Day 21 of Winter: Little Red Lighthouse Wedding Officiant

As soon as the ceremony ended, I fled to the shelter of a tree with the marriage license. My couple and guests were not far behind.

The guests gather just inside Fort Washington Park at about 158th Street and Riverside Drive West to commence the processional.
This couple hired a quartet: live music at a ceremony makes a huge difference! Here are the four guys warming up.
The processional through the park! (Under normal conditions, I tend to walk rather quickly.)

Situated in Fort Washington Park nearly underneath the George Washington Bridge, the Little Red Lighthouse is an absolutely fabulous place for a marriage ceremony, and I have lots of fun officiating weddings there…in nice, spring or early fall weather (versus the hot summer or cold winter).

However, it is a teeny pain to get here; it takes 20-30 minutes by foot.  We walked from 158th Street to the equivalent of 178th Street.  You can also enter via the long stairwell.  Personally, I prefer walking alongside the Hudson River.  Furthermore, no cover exists.  So when raindrops began to fall during this couple marriage service, nearly every one of their 30-40 guests pulled out an umbrella.  (Fortunately, rain does not bother me too much, unless I have another wedding ceremony to attend afterwards, which I did not in this case.)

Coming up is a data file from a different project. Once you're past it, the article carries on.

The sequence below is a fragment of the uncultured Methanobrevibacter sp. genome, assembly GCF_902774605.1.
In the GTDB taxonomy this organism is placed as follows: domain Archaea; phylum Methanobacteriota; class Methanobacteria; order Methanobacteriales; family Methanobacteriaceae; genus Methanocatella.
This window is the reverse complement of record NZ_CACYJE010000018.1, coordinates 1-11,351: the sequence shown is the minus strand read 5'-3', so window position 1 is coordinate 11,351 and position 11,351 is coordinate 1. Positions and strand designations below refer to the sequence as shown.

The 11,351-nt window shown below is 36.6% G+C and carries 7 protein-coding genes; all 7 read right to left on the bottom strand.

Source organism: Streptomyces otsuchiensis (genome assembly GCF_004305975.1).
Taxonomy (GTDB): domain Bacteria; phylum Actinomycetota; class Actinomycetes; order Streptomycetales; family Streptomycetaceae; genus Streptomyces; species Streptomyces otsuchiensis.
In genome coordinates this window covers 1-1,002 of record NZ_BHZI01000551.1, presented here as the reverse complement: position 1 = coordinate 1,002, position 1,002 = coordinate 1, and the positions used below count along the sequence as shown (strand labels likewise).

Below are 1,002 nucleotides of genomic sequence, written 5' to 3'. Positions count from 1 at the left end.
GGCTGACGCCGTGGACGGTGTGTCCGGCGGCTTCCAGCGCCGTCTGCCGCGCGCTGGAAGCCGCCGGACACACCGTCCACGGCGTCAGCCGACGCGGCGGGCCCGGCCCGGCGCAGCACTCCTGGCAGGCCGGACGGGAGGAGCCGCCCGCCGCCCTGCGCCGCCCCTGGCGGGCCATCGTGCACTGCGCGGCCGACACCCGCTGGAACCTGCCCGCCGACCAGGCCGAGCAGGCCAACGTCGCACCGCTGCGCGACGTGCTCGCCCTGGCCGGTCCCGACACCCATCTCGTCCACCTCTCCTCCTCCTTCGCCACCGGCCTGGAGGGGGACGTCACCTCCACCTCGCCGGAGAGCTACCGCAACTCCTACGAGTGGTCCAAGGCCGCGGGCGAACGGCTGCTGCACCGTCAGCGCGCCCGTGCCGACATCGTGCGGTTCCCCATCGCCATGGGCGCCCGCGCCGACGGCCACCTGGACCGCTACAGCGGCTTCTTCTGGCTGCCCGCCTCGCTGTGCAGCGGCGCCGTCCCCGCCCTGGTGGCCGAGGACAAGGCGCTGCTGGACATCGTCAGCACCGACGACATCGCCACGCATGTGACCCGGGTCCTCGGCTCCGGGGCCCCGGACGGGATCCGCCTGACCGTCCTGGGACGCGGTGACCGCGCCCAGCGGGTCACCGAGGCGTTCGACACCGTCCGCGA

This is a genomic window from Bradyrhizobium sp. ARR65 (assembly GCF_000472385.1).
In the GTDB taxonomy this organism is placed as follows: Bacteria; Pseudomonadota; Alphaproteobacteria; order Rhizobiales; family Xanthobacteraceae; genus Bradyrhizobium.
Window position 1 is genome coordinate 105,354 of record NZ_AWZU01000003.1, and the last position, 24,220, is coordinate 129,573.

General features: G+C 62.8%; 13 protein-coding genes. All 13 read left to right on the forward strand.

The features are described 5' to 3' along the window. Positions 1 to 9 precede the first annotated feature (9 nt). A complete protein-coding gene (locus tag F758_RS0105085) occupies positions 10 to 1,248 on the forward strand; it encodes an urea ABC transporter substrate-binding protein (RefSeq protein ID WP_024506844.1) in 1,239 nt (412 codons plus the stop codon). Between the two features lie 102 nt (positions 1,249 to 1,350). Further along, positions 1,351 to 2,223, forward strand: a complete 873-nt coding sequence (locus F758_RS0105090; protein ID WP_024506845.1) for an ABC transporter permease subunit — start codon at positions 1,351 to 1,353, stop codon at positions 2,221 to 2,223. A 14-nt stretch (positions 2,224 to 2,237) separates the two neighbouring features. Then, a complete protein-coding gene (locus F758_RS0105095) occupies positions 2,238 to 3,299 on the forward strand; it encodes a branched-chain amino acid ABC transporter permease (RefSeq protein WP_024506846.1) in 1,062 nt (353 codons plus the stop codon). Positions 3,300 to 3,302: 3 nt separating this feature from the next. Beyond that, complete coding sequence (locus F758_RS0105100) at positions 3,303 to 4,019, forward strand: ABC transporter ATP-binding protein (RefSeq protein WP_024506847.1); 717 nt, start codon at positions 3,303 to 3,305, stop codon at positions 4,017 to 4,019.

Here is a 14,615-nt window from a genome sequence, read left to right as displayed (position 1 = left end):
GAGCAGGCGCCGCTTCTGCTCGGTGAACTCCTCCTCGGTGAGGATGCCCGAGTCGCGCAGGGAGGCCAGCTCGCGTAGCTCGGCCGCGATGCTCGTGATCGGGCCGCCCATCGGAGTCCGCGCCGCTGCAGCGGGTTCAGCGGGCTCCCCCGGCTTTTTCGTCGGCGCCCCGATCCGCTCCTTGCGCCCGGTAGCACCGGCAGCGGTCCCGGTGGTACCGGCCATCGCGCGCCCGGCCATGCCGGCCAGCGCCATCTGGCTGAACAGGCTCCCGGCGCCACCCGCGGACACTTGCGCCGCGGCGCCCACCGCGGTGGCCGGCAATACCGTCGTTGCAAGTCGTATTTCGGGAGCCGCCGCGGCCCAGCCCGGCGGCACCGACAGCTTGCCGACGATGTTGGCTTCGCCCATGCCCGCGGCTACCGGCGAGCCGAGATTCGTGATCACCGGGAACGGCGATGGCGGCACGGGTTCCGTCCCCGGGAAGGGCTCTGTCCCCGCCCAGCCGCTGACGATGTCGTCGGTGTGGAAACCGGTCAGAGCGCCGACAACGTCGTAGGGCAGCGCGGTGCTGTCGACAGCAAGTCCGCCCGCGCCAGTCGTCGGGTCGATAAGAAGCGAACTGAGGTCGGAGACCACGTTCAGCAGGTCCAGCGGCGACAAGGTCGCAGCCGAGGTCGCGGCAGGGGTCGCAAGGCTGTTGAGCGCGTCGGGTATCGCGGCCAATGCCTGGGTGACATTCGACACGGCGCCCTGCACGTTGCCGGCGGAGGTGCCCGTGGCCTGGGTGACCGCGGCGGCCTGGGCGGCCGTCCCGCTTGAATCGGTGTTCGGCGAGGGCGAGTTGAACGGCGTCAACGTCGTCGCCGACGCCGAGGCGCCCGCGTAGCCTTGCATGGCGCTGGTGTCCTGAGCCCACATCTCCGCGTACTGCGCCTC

I am not a photographer at all, let alone a wedding photography. I am solely an officiant. But I do know my trusty old Minolta SRT 100 adorned with a M Rokkor-x 50 f/1.4, which is an analog SLR 35mm camera with a stunning prime lens that has lived a longer life than myself. These old cameras are sturdier than digital, and I personally love the look of grainy, textured black and white film. Back in May 2012, I decided that for each day of the upcoming winter, I’d publish a photo or two from my past ceremonies (people, places, and/or things)—the good and bad, as a reminder that mistakes happen. These images are low-resolution scans of negatives. I generally used Ilford, mostly HP5, because I preferred its look and longevity. I never used a flash, but I love filters.

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